Significance and Use
4.1 This test method can be used to determine the in-place density of soils which do not contain significant amounts of particles larger than 4.75 mm (3/16 in.), and which can be readily retained in the drive cylinder. This test method may also be used to determine the in-place density of compacted soils used in construction of structural fill, highway embankments, or earth dams. When the in-place density is to be used as a basis for acceptance, the drive cylinder volumes must be as large as practical and not less than 850 cm3 (0.030 ft3 ).
4.2 The general principles of this test method have been successfully used to obtain samples of various field compacted fine-grained soils having a maximum particle size of 4.75 mm (3/16 in.) for purposes other than density determinations, such as testing for engineering properties.
Note 1: Notwithstanding the statements on precision and bias contained in this standard: The precision of this test method is dependent on the competence of the personnel performing it and the suitability of the equipment and facilities used. Agencies which meet the criteria of Practice are generally considered capable of competent and objective testing. Users of this method are cautioned that compliance with Practice does not in itself assure reliable testing. Reliable testing depends on many factors; Practice provides a means of evaluating some of those factors.
1.1 This test method covers the determination of in-place density of soil by the drive-cylinder method. The test method involves obtaining an intact soil sample by driving a thin-walled cylinder into the soil and conducting specific measurements and calculations for the determination of in-place density. When sampling or in-place density is required at depth, Test Method should be used.
1.2 This test method is not recommended for sampling organic or friable soils which may compress during sampling. This test method may not be applicable for soft, organic, highly plastic, noncohesive, saturated or other soils which are easily deformed, compress during sampling, or which may not be retained in the drive cylinder sampler. This test may not be applicable with very hard natural soils or heavily compacted soils that may not be easily penetrated with the drive cylinder sampler. The use of this test method in soils containing an appreciable amount of particles larger than 4.75 mm (3/16 in.) may result in damage to the drive cylinder equipment. Soils containing particles larger than 4.75 mm (3/16 in.) may not yield valid results if voids are created along the wall of the cylinder during driving, or if particles are dislodged from the sample ends during trimming.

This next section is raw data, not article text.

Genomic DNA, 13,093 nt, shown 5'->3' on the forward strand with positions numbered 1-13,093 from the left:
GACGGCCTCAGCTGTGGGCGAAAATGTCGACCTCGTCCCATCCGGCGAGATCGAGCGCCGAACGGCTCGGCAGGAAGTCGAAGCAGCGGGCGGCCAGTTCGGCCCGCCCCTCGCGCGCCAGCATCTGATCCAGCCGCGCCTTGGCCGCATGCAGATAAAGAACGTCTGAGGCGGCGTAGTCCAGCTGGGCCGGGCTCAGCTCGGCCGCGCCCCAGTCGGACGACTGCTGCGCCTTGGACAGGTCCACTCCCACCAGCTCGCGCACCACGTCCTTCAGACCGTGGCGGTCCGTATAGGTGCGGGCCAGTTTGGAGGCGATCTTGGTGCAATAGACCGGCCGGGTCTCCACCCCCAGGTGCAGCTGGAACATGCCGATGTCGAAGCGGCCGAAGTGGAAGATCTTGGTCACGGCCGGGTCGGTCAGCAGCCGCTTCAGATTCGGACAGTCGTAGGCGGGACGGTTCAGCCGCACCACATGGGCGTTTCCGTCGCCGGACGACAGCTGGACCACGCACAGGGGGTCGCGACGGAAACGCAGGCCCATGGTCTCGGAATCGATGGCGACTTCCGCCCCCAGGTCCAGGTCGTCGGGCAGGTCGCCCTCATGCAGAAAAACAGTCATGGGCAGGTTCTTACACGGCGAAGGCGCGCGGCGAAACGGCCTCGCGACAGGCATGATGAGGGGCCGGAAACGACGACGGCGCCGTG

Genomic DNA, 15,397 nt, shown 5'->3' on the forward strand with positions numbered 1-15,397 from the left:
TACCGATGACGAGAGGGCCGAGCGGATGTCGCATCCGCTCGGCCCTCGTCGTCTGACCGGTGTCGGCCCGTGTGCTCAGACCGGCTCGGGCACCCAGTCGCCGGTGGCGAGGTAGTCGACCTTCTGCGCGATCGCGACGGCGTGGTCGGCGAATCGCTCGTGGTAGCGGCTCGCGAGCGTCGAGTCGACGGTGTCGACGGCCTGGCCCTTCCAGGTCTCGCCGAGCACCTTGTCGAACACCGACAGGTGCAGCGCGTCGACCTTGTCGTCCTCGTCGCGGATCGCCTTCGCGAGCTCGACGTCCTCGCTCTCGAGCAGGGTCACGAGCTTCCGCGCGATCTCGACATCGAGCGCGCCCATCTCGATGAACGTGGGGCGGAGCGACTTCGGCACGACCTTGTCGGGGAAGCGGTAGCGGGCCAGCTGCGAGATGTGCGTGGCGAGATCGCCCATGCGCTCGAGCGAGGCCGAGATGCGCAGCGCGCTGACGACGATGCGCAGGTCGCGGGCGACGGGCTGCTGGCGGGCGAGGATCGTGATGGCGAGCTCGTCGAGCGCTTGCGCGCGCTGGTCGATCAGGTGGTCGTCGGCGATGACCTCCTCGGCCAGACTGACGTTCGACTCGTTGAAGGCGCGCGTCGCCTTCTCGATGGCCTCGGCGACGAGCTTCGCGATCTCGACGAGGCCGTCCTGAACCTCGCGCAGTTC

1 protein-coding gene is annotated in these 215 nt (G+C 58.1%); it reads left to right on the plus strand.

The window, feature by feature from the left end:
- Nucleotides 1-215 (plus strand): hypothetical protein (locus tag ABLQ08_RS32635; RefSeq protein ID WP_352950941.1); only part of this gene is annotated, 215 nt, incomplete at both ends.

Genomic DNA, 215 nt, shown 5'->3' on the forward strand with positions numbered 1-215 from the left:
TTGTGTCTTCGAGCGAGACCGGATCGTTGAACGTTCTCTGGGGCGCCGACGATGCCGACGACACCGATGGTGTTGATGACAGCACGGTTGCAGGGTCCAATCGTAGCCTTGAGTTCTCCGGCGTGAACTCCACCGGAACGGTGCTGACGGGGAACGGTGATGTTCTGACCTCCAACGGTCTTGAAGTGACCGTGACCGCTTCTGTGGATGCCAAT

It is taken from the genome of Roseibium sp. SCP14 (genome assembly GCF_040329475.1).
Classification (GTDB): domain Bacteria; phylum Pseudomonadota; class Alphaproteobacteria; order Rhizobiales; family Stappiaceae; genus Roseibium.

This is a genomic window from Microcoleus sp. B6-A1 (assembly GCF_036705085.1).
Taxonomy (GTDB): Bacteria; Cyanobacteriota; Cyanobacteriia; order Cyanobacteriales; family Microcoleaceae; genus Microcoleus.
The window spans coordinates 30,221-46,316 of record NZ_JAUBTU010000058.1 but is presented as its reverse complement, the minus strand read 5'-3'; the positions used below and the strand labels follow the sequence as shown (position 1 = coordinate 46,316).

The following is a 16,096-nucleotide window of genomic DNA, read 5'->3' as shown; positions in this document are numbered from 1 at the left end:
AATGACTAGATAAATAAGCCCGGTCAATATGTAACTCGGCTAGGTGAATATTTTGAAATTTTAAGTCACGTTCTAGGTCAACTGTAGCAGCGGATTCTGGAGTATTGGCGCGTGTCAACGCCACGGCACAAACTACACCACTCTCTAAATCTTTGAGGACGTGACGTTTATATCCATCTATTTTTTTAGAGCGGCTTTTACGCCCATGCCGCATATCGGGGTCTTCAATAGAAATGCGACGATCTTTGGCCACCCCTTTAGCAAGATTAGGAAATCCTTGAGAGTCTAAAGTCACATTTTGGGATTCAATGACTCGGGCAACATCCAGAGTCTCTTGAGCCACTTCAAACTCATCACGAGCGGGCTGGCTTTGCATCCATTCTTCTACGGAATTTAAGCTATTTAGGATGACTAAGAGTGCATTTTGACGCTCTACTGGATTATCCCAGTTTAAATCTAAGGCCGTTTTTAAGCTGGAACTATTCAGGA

1.3 This test method is limited to the procedures necessary for obtaining specimens suitable for determining the in-place density and water content of certain soils. The procedures, precautions, and requirements necessary for selecting locations for obtaining intact samples, suitable for laboratory testing or otherwise determining engineering properties, is beyond the scope of this test method.
1.4 The values stated in SI units are to be regarded as standard. The values given in parentheses after SI units are provided for information only and are not considered standard.
1.4.1 It is common practice in the engineering/construction profession to concurrently use pounds to represent both a unit of mass (lbm) and a unit of force (lbf). This implicitly combines two separate systems of units; that is, the absolute system and the gravitational system. It is scientifically undesirable to combine the use of two separate sets of inch-pound units within a single standard. As stated, this standard includes the gravitational system of inch-pound units and does not use/present the slug unit for mass. However, the use of balances or scales recording pounds of mass (lbm) or the recording of density in lbm/ft3 shall not be regarded as nonconformance with this standard.
1.5 All observed and calculated values shall conform to the guidelines for significant digits and rounding established in Practice , unless superseded by this standard.
1.5.1 The procedures used to specify how data are collected/recorded or calculated in this standard are regarded as the industry standard. In addition, they are representative of the significant digits that generally should be retained. The procedures used do not consider material variation, purpose for obtaining the data, special purpose studies, or any considerations for the user's objectives; and it is common practice to increase or reduce significant digits of reported data to be commensurate with these considerations. It is beyond the scope of this standard to consider significant digits used in analysis methods for engineering design.
1.6 This standard does not purport to address all of the safety concerns, if any, associated with its use. It is the responsibility of the user of this standard to establish appropriate safety, health, and environmental practices and determine the applicability of regulatory limitations prior to use.
1.7 This international standard was developed in accordance with internationally recognized principles on standardization established in the Decision on Principles for the Development of International Standards, Guides and Recommendations issued by the World Trade Organization Technical Barriers to Trade (TBT) Committee.